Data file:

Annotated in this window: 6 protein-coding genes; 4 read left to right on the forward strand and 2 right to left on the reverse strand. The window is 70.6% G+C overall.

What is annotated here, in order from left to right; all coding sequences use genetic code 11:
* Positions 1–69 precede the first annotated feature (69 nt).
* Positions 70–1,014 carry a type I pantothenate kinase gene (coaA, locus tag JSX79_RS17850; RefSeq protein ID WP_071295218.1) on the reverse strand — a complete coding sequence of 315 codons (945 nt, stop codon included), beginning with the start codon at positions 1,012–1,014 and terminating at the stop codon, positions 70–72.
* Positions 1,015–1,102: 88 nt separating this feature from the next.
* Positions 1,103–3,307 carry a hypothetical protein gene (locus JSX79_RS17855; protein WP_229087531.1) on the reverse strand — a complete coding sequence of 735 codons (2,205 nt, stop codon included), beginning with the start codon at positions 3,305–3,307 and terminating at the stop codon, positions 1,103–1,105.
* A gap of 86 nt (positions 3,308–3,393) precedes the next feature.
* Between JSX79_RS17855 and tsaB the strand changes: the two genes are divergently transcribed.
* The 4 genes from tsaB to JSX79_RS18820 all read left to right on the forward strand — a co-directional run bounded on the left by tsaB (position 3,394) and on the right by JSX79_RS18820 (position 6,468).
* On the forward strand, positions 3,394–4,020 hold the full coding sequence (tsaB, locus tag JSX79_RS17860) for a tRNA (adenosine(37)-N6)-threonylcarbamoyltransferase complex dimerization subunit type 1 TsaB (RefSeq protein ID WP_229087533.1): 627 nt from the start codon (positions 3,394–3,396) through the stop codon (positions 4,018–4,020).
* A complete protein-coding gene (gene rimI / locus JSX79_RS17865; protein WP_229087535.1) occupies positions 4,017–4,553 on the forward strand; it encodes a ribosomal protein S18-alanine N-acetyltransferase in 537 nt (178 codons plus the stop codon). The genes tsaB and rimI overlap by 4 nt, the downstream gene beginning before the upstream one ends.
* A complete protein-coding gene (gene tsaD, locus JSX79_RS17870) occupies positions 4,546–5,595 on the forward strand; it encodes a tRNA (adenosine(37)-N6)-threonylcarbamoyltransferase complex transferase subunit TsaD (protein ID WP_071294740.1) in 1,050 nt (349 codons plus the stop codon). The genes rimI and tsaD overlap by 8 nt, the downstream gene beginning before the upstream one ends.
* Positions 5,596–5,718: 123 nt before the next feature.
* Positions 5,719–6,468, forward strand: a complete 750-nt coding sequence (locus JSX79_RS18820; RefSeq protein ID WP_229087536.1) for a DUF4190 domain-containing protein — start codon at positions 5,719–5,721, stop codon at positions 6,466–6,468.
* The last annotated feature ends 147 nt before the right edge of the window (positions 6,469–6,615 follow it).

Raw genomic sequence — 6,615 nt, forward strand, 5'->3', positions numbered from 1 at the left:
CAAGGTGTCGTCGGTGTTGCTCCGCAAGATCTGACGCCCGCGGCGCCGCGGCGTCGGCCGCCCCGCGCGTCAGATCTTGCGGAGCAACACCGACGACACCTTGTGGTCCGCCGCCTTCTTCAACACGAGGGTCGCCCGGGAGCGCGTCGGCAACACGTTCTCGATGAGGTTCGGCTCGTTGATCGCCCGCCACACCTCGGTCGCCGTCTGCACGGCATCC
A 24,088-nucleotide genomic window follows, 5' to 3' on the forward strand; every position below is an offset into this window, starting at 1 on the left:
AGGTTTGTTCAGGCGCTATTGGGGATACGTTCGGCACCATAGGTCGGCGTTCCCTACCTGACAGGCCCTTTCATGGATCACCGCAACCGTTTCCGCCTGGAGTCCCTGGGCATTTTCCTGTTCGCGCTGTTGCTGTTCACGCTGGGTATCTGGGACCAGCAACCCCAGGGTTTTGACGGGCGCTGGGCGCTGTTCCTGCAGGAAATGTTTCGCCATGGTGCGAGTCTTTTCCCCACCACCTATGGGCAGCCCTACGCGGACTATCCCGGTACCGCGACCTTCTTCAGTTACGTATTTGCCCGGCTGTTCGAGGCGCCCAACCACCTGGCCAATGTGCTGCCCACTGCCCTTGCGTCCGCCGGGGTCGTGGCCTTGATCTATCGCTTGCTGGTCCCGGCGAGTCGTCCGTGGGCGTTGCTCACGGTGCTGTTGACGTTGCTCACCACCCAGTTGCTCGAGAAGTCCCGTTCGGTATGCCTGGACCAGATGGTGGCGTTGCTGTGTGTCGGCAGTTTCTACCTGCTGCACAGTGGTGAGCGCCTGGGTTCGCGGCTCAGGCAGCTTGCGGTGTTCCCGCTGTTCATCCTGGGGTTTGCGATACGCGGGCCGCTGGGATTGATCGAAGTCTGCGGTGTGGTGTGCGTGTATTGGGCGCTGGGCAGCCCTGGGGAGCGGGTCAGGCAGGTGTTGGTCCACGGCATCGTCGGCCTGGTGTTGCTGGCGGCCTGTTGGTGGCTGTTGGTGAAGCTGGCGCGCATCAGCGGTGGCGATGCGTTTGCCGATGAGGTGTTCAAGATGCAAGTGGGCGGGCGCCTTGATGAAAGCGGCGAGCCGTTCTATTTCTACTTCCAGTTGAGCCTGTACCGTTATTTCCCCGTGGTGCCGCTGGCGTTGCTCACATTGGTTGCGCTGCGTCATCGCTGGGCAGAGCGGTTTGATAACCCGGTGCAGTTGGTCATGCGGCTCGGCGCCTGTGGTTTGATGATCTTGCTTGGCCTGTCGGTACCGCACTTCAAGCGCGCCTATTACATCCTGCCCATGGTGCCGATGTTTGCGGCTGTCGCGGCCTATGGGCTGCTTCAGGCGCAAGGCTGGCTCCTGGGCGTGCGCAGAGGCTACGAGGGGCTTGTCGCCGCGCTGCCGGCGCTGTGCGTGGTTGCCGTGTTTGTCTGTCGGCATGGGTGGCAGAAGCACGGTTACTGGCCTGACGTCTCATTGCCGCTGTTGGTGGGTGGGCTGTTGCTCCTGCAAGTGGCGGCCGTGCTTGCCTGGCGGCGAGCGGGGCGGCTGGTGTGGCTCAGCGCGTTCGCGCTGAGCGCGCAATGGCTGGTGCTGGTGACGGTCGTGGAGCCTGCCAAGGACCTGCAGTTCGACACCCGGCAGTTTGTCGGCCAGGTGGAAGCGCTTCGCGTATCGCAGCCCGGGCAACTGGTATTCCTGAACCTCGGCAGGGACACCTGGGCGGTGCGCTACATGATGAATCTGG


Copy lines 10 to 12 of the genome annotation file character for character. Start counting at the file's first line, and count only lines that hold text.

* On the forward strand, positions 3,394–4,020 hold the full coding sequence (tsaB, locus tag JSX79_RS17860) for a tRNA (adenosine(37)-N6)-threonylcarbamoyltransferase complex dimerization subunit type 1 TsaB (RefSeq protein ID WP_229087533.1): 627 nt from the start codon (positions 3,394–3,396) through the stop codon (positions 4,018–4,020).
* A complete protein-coding gene (gene rimI / locus JSX79_RS17865; protein WP_229087535.1) occupies positions 4,017–4,553 on the forward strand; it encodes a ribosomal protein S18-alanine N-acetyltransferase in 537 nt (178 codons plus the stop codon). The genes tsaB and rimI overlap by 4 nt, the downstream gene beginning before the upstream one ends.
* A complete protein-coding gene (gene tsaD, locus JSX79_RS17870) occupies positions 4,546–5,595 on the forward strand; it encodes a tRNA (adenosine(37)-N6)-threonylcarbamoyltransferase complex transferase subunit TsaD (protein ID WP_071294740.1) in 1,050 nt (349 codons plus the stop codon). The genes rimI and tsaD overlap by 8 nt, the downstream gene beginning before the upstream one ends.